It’s traditional at the beginning of each new year to make a host of resolutions, but I only make one: to hug each of my boys and Bill every day. It doesn’t sound like much, I know, but I prefer to be realistic and aim for something I can actually achieve.
After school started last week, however, I started thinking that maybe I was aiming too low. Perhaps I could add a resolution: to be a more traditional, nurturing mother.
First I envisioned myself reading stimulating books to the duo every afternoon to meet this goal. But honestly, I’d rather stick a needle in my eye than try to sit on the couch with two smelly, wriggley boys, so then I hit on the idea of having a project ready each afternoon that all of us could do together.
When the boys came home from school that day, I said, “Hey guys, I was thinking about making cookies. Anyone want to help?”
“I think I’m going to play basketball,” Finn said, and he headed outside.
“We already have cookies,” Porter reported from the depths of the pantry. “How many can I have?” He was clearly more interested in instant gratification than the process.
“I don’t really want to make cookies, Mom,” Drew said. “But can we make salsa? I know how.”
“You know how?” I asked dubiously.
“I saw it on TV,” he said. Then he described the elaborate chopping of tomatoes and how in the end the product was just like what you buy at the store, but better. I didn’t have any idea where he’d gotten this information; I could only conclude that he did some illicit TV watching and happened upon the Food Network. He was strong in his conviction that he wanted to make salsa and was capable of doing it.
I was a little disappointed. I’d had visions of the boys sitting at the counter, merrily mixing batter, then licking the beaters while the aroma of freshly baked cookies circulated throughout the house, practically proving my worth as a mother. At least Drew wanted to cook, but making salsa didn’t sound very comforting.
Of course, in the spirit of fulfilling a resolution, I agreed. “I don’t have anything to make salsa with today,” I told him, “because I bought chocolate chips and flour and things like that. But if you write what you need on my grocery list, I’ll get it next time I go,” I told him. Later when I looked at my grocery list Drew had written:
I guessed that the “leefe” he required was cilantro, so I bought it all, plus a bag of tortilla chips, and I had it sitting on the counter when he came home from school the next day.
Drew walked in, saw the ingredients and said, “Cool.”
He went outside and I heard him yelling for Porter. “Come inside!” he screamed. “I’m going to teach you how to cook!”
Porter ran in and they settled at the counter. Chatty Mom had bought candy for the carpool, so they each had a pack of electric blue Sour Punch Straws they were munching on.
“Mom, I’m teaching Porter how to make salsa but he has to be quiet and listen,” Drew said matter of factly. Following his cue, I acted like this was no big deal, as if we’d been making salsa in secret for years and Drew was the clear expert in the field. “I’ll get your equipment,” I answered, and I got a cutting board, a knife, a rag, a spoon, and a bowl and set them on the counter before him.
Drew started hacking while I watched closely to make sure no one cut off a finger. He cut part of a clove of garlic, and then pushed it over to Porter and said sternly, “Now you try it. But be careful. The knife is sharp.”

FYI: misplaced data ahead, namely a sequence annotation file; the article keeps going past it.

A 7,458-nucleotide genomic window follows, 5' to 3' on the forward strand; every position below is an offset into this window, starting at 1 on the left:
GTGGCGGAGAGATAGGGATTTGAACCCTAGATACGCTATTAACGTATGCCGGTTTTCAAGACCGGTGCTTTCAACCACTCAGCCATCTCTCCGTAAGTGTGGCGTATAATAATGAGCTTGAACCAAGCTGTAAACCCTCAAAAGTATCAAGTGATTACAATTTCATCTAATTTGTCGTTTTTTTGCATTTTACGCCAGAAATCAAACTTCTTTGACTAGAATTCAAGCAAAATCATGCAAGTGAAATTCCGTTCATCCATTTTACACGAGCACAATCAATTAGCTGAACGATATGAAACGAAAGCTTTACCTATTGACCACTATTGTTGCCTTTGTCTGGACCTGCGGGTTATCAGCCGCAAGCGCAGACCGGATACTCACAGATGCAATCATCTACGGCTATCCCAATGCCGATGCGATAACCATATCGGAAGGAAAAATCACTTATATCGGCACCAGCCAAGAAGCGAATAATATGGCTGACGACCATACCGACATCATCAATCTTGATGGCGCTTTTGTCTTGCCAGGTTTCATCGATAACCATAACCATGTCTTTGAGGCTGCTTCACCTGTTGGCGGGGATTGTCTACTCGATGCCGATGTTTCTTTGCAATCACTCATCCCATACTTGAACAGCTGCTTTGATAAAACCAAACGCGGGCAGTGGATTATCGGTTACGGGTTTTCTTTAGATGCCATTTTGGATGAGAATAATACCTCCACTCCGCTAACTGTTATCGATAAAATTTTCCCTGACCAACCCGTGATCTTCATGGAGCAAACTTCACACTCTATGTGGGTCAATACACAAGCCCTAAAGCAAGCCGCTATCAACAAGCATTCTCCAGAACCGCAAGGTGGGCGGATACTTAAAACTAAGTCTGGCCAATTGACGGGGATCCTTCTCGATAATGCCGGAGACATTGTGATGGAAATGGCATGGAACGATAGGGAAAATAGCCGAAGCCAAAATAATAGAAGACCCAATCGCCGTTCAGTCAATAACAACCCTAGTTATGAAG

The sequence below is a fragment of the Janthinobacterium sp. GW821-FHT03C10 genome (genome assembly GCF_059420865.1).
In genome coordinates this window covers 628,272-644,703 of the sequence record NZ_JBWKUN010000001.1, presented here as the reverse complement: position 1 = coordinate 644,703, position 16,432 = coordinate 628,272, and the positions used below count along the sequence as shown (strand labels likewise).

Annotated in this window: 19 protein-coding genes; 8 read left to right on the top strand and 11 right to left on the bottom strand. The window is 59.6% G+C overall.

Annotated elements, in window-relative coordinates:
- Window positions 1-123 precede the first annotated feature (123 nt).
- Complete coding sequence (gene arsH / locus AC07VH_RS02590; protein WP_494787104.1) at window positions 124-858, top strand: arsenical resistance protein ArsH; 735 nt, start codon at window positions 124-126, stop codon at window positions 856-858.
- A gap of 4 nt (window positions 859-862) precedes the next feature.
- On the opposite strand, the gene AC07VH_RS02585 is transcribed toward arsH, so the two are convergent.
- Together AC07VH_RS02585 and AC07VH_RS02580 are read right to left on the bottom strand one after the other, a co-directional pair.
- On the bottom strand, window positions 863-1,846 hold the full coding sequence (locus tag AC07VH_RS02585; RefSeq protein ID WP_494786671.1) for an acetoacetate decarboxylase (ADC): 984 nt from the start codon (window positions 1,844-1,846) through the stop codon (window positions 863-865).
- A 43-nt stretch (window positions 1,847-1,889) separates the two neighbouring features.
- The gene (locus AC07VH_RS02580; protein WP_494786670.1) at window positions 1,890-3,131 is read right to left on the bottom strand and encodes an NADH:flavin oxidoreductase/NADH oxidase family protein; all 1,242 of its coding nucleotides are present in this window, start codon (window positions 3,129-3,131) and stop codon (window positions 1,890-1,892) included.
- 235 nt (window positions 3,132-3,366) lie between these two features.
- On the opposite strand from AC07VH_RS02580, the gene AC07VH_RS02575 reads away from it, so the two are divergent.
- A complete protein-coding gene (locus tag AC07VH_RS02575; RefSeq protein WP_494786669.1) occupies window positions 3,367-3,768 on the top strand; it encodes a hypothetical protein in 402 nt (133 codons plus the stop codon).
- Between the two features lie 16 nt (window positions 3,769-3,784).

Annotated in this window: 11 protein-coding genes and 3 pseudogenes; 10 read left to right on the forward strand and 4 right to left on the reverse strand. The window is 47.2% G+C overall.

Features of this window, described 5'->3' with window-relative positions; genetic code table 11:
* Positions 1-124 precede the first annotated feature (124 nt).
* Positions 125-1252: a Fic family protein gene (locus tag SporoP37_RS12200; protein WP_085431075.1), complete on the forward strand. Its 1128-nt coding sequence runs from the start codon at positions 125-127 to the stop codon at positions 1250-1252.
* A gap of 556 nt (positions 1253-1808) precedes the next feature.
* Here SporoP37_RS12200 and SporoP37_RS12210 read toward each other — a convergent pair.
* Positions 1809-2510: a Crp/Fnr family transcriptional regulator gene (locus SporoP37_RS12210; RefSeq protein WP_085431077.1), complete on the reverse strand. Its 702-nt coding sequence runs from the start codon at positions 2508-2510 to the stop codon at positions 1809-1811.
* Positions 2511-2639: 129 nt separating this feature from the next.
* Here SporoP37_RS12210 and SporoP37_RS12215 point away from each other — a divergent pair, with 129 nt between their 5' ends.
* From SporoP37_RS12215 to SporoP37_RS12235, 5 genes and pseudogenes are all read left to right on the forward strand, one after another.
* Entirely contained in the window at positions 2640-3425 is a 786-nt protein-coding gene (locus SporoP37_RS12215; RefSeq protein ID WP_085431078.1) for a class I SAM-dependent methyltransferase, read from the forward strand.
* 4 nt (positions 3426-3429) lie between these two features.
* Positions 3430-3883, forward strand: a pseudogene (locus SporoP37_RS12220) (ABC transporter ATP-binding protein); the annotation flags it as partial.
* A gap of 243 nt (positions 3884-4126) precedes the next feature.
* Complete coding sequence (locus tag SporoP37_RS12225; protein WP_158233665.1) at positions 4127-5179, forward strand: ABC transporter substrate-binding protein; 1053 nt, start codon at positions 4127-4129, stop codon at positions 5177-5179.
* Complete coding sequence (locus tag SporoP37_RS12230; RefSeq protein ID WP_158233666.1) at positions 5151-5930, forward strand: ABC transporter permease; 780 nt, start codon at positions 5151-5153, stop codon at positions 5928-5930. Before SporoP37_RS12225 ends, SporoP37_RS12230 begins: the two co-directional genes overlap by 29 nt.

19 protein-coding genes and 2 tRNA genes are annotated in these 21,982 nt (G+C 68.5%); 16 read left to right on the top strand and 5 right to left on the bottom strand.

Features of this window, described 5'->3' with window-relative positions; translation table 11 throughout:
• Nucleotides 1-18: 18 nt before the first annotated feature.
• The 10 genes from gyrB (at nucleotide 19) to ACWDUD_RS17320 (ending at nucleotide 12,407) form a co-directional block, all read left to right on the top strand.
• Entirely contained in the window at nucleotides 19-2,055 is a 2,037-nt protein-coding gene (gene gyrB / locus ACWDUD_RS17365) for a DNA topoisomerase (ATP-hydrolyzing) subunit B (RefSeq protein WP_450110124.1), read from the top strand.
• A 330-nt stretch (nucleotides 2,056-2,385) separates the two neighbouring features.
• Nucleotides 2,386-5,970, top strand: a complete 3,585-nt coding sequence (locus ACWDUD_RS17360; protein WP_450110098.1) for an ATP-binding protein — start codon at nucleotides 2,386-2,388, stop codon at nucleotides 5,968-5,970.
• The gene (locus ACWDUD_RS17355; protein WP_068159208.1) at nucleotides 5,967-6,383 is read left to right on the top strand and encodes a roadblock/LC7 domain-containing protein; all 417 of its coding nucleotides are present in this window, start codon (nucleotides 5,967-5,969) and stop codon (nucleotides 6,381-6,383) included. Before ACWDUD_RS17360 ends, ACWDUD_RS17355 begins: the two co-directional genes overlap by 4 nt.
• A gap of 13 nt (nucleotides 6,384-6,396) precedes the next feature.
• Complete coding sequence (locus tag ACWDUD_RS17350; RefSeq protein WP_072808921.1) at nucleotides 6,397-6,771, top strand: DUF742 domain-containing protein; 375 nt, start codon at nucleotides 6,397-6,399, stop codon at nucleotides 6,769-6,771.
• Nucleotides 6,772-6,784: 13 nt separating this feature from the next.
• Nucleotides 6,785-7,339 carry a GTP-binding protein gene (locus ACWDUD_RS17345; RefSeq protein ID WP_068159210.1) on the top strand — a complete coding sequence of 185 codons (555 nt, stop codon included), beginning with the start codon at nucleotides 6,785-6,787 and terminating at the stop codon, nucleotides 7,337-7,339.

Next Drew cut off a small piece of the onion and sliced it. His eyes watered, but he didn’t flinch. He passed the remaining bit of onion to Porter to cut.
“This stings my eyes,” Porter complained.
“That’s what onions do,” Drew said. “If you don’t want to help I’ll make it.”
“I want to help,” Porter said, taking a bite of Sour Straw with his onion-scented hands. “I do.”
Drew continued chopping the tomato and the green bell pepper. Then he cut some lime and squeezed a little juice in the bowl, and picked a few leaves of cilantro and added them. He stirred the contents, looking dissatisfied.
“I think I need something with a motor, like what you make a cake in, and you put this in it and it makes the pieces smaller,” he said.
“How about a Cuisinart?” I asked, pulling my small one out of the cabinet.
“I think so,” he said tentatively. He scraped the vegetables into the Cuisinart, then pushed the button and the mixture took on a definite salsa-like appearance. He peered at it, then said, “That’s enough,” and got out a tortilla chip and tried the concoction. Porter followed suit.
Apparently it was fine, because they ate it all.
I’ll admit, I was shocked and amazed at his achievement. I don’t know any other seven year olds making homemade dips, and I started to dream of him becoming a famous chef who’d give all the credit for his success to the mom who allowed him to freely experiment in her kitchen. How many other kids could put “Accomplished Mexican chef” on their college applications? Even though it hadn’t turned out exactly the way I’d planned, it looked like my new resolution was going to benefit the entire family, and perhaps even lead to college scholarships.
But since then, no one has expressed any interest in cooking, or any other family projects, for that matter, even though I’ve proposed additional cooking adventures, a family basketball game, and an afternoon of Let’s All Rake Together, all of which were loudly rejected. Porter has preferred to work on a system of rivers and levees he’s digging in the back yard. Drew has been focusing on his Legos and Finn has been wearing out basketballs. I was finally convinced it was time to forget that resolution when I looked at the grocery list and saw that Drew had written: salsa in a jarr.
No worries; I have more time to myself, and I have hugged each boy at least once a day. Sometimes twice.